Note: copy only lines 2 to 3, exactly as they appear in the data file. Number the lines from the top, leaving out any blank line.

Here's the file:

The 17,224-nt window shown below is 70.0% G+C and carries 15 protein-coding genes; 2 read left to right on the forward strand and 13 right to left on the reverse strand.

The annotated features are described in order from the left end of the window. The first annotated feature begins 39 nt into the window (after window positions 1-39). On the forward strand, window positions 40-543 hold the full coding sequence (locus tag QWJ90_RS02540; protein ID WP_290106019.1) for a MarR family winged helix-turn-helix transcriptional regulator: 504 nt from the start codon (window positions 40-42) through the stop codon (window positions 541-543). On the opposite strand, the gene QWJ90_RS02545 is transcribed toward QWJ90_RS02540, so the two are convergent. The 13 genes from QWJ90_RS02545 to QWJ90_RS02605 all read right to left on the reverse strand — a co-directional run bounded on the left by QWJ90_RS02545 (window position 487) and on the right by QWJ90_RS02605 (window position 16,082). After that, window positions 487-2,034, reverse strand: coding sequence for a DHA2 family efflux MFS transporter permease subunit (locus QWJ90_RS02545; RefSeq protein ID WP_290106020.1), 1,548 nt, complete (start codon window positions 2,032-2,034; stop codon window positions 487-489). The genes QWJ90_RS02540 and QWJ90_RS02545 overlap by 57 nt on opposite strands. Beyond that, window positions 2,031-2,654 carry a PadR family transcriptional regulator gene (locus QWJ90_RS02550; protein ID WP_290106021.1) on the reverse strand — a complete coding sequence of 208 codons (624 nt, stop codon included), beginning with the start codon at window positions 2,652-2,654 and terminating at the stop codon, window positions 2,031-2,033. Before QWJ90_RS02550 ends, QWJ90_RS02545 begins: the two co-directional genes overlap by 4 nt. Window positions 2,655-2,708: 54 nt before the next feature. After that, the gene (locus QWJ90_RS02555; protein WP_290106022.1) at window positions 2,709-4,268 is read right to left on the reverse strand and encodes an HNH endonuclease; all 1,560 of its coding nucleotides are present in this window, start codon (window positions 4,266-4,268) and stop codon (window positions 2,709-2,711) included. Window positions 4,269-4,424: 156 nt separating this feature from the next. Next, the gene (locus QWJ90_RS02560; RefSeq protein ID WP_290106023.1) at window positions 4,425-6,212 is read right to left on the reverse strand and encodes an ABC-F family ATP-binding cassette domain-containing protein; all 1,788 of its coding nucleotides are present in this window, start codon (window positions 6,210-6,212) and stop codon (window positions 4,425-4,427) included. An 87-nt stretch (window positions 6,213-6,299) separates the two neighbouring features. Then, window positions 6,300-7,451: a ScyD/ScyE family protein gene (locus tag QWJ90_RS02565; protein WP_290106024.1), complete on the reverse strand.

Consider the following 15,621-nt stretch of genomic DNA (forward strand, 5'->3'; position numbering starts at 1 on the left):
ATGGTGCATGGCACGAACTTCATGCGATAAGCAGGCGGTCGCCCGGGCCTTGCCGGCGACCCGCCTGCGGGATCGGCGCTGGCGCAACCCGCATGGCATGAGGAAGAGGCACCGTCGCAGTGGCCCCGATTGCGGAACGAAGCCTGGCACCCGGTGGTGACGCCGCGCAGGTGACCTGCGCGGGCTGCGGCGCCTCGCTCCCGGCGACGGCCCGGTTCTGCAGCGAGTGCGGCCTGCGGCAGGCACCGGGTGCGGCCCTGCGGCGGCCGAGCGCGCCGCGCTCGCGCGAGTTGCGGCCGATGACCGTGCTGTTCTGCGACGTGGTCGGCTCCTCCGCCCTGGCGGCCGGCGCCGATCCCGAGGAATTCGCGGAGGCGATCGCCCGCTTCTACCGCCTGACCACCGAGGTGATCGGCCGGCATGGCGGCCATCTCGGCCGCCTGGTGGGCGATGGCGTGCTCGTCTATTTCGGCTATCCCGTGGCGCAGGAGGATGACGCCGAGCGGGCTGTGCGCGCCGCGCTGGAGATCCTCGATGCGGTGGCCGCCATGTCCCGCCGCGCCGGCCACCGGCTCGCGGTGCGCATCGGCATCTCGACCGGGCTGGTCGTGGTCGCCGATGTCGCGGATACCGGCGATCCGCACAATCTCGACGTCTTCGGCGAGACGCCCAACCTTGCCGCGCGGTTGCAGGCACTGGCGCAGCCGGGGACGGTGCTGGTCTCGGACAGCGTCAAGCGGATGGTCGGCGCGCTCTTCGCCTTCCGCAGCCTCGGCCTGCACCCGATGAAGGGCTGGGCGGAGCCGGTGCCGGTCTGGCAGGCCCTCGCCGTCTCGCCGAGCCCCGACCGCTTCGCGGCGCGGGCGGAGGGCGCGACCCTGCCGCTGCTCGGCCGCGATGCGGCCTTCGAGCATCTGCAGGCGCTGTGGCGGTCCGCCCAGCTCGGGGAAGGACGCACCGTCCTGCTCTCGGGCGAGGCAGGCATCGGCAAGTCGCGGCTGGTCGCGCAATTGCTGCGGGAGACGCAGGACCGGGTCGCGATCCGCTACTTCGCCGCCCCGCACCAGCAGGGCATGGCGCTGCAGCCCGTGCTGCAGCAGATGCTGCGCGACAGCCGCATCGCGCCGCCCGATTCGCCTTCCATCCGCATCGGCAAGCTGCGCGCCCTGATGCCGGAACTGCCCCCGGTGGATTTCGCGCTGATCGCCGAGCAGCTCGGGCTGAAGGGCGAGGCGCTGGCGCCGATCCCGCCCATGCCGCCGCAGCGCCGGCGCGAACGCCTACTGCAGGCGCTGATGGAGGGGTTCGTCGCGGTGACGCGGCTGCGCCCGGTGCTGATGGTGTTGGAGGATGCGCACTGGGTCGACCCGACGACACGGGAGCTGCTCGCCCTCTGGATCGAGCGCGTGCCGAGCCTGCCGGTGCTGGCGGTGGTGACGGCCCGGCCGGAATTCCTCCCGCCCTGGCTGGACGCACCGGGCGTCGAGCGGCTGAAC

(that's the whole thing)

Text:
The annotated features are described in order from the left end of the window. The first annotated feature begins 39 nt into the window (after window positions 1-39). On the forward strand, window positions 40-543 hold the full coding sequence (locus tag QWJ90_RS02540; protein ID WP_290106019.1) for a MarR family winged helix-turn-helix transcriptional regulator: 504 nt from the start codon (window positions 40-42) through the stop codon (window positions 541-543). On the opposite strand, the gene QWJ90_RS02545 is transcribed toward QWJ90_RS02540, so the two are convergent. The 13 genes from QWJ90_RS02545 to QWJ90_RS02605 all read right to left on the reverse strand — a co-directional run bounded on the left by QWJ90_RS02545 (window position 487) and on the right by QWJ90_RS02605 (window position 16,082). After that, window positions 487-2,034, reverse strand: coding sequence for a DHA2 family efflux MFS transporter permease subunit (locus QWJ90_RS02545; RefSeq protein ID WP_290106020.1), 1,548 nt, complete (start codon window positions 2,032-2,034; stop codon window positions 487-489). The genes QWJ90_RS02540 and QWJ90_RS02545 overlap by 57 nt on opposite strands. Beyond that, window positions 2,031-2,654 carry a PadR family transcriptional regulator gene (locus QWJ90_RS02550; protein ID WP_290106021.1) on the reverse strand — a complete coding sequence of 208 codons (624 nt, stop codon included), beginning with the start codon at window positions 2,652-2,654 and terminating at the stop codon, window positions 2,031-2,033. Before QWJ90_RS02550 ends, QWJ90_RS02545 begins: the two co-directional genes overlap by 4 nt. Window positions 2,655-2,708: 54 nt before the next feature. After that, the gene (locus QWJ90_RS02555; protein WP_290106022.1) at window positions 2,709-4,268 is read right to left on the reverse strand and encodes an HNH endonuclease; all 1,560 of its coding nucleotides are present in this window, start codon (window positions 4,266-4,268) and stop codon (window positions 2,709-2,711) included. Window positions 4,269-4,424: 156 nt separating this feature from the next. Next, the gene (locus QWJ90_RS02560; RefSeq protein ID WP_290106023.1) at window positions 4,425-6,212 is read right to left on the reverse strand and encodes an ABC-F family ATP-binding cassette domain-containing protein; all 1,788 of its coding nucleotides are present in this window, start codon (window positions 6,210-6,212) and stop codon (window positions 4,425-4,427) included. An 87-nt stretch (window positions 6,213-6,299) separates the two neighbouring features. Then, window positions 6,300-7,451: a ScyD/ScyE family protein gene (locus tag QWJ90_RS02565; protein WP_290106024.1), complete on the reverse strand.

Consider the following 15,621-nt stretch of genomic DNA (forward strand, 5'->3'; position numbering starts at 1 on the left):